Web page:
Wet. From the trail up to (and a little bit through) my boots. From the drips coming down from the leaves and needles as I brush by them. And wet, coming down in cat- and dog-sized drops, puddles from the sky, sheets not from the bed I wished I were still in but from the sky. As wet as you can get. That's a Sunday morning hike in November in North Bend, the foothills town slammed up against the mountains, serving as a congregating place for rain clouds in Western Washington. "This sermon will now begin- clouds, drop your moisture!"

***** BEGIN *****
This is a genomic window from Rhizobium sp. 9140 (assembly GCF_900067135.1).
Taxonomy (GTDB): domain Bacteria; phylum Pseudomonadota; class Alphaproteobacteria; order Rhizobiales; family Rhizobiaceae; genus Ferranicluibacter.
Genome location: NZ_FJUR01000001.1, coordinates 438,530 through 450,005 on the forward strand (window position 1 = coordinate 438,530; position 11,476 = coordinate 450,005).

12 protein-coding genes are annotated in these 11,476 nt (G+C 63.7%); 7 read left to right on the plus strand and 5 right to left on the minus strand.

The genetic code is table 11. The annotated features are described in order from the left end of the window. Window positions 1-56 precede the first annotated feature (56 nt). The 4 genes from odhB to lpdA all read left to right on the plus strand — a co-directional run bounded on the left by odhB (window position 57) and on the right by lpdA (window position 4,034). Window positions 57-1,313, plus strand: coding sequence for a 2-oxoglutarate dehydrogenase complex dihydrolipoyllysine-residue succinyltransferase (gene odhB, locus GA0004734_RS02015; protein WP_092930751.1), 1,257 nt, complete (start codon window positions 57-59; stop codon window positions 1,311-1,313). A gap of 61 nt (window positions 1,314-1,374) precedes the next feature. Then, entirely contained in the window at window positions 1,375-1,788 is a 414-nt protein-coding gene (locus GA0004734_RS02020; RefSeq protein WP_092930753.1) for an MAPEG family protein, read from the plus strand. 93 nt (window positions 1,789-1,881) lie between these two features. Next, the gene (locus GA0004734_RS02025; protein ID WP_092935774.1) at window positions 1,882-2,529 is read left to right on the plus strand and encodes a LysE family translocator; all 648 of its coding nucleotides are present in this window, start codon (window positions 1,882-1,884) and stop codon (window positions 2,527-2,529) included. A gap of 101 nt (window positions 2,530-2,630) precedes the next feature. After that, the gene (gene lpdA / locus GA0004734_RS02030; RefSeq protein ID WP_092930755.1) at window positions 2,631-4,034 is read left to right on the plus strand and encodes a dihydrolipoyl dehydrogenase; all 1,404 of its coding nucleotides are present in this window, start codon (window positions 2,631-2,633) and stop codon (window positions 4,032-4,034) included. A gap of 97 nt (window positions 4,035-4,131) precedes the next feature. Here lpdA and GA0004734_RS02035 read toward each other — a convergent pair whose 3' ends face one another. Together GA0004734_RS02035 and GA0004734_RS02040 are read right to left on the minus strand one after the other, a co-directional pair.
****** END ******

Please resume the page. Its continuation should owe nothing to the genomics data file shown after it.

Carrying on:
When three out of four hikers carry umbrellas on a hike, there are some assumptions to be made: it's really raining, these are experienced hikers and someone is going to get soaked. When we made the summit of Cedar Butte and had the option of stopping for a snack or hurrying back to the trailhead to eat our lunches in the car, the hiker sans umbrella voted for the latter. Soaked, indeed!
My peanut butter and nutella sandwich tasted ever so good in the warmth of my car, heat blasting and tushy toasters on high.
(the photo above is not from the hike, but it was another time that I felt totally soggy)